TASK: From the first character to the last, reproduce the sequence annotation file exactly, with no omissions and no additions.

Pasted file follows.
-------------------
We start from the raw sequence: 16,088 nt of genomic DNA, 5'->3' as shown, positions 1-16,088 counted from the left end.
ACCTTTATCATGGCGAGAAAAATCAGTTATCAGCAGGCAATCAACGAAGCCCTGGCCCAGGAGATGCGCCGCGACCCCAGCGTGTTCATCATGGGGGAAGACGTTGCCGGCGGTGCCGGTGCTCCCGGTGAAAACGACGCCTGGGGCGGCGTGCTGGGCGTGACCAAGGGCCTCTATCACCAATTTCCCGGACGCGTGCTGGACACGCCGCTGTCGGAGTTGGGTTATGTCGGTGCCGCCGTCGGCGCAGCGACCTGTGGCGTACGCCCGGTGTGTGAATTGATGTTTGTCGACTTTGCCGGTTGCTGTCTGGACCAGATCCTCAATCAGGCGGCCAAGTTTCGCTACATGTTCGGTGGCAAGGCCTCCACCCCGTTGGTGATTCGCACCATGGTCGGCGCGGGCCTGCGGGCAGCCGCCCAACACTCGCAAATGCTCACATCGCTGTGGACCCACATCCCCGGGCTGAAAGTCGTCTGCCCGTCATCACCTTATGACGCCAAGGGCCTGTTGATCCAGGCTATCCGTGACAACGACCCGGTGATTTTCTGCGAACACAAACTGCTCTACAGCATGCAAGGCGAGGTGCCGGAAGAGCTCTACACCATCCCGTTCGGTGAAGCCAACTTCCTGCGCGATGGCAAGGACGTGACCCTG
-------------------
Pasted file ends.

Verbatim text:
We start from the raw sequence: 16,088 nt of genomic DNA, 5'->3' as shown, positions 1-16,088 counted from the left end.
ACCTTTATCATGGCGAGAAAAATCAGTTATCAGCAGGCAATCAACGAAGCCCTGGCCCAGGAGATGCGCCGCGACCCCAGCGTGTTCATCATGGGGGAAGACGTTGCCGGCGGTGCCGGTGCTCCCGGTGAAAACGACGCCTGGGGCGGCGTGCTGGGCGTGACCAAGGGCCTCTATCACCAATTTCCCGGACGCGTGCTGGACACGCCGCTGTCGGAGTTGGGTTATGTCGGTGCCGCCGTCGGCGCAGCGACCTGTGGCGTACGCCCGGTGTGTGAATTGATGTTTGTCGACTTTGCCGGTTGCTGTCTGGACCAGATCCTCAATCAGGCGGCCAAGTTTCGCTACATGTTCGGTGGCAAGGCCTCCACCCCGTTGGTGATTCGCACCATGGTCGGCGCGGGCCTGCGGGCAGCCGCCCAACACTCGCAAATGCTCACATCGCTGTGGACCCACATCCCCGGGCTGAAAGTCGTCTGCCCGTCATCACCTTATGACGCCAAGGGCCTGTTGATCCAGGCTATCCGTGACAACGACCCGGTGATTTTCTGCGAACACAAACTGCTCTACAGCATGCAAGGCGAGGTGCCGGAAGAGCTCTACACCATCCCGTTCGGTGAAGCCAACTTCCTGCGCGATGGCAAGGACGTGACCCTG